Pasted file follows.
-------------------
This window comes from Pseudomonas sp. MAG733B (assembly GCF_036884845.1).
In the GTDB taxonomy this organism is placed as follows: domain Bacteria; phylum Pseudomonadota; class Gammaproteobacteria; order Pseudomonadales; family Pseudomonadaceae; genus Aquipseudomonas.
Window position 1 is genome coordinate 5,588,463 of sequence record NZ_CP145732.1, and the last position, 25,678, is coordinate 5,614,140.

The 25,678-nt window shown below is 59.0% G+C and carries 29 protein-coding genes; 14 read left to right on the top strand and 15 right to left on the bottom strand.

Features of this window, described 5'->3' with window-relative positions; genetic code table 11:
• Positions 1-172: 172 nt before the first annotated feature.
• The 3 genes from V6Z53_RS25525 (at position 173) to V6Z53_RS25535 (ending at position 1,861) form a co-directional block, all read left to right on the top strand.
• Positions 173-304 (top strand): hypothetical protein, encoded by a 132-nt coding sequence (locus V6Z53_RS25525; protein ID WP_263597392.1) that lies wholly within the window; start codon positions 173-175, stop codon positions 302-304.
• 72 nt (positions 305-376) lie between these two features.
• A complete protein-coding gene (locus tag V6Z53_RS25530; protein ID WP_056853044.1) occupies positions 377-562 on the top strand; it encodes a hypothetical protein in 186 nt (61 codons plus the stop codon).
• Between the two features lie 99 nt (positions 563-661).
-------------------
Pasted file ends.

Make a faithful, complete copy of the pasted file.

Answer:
This window comes from Pseudomonas sp. MAG733B (assembly GCF_036884845.1).
In the GTDB taxonomy this organism is placed as follows: domain Bacteria; phylum Pseudomonadota; class Gammaproteobacteria; order Pseudomonadales; family Pseudomonadaceae; genus Aquipseudomonas.
Window position 1 is genome coordinate 5,588,463 of sequence record NZ_CP145732.1, and the last position, 25,678, is coordinate 5,614,140.

The 25,678-nt window shown below is 59.0% G+C and carries 29 protein-coding genes; 14 read left to right on the top strand and 15 right to left on the bottom strand.

Features of this window, described 5'->3' with window-relative positions; genetic code table 11:
• Positions 1-172: 172 nt before the first annotated feature.
• The 3 genes from V6Z53_RS25525 (at position 173) to V6Z53_RS25535 (ending at position 1,861) form a co-directional block, all read left to right on the top strand.
• Positions 173-304 (top strand): hypothetical protein, encoded by a 132-nt coding sequence (locus V6Z53_RS25525; protein ID WP_263597392.1) that lies wholly within the window; start codon positions 173-175, stop codon positions 302-304.
• 72 nt (positions 305-376) lie between these two features.
• A complete protein-coding gene (locus tag V6Z53_RS25530; protein ID WP_056853044.1) occupies positions 377-562 on the top strand; it encodes a hypothetical protein in 186 nt (61 codons plus the stop codon).
• Between the two features lie 99 nt (positions 563-661).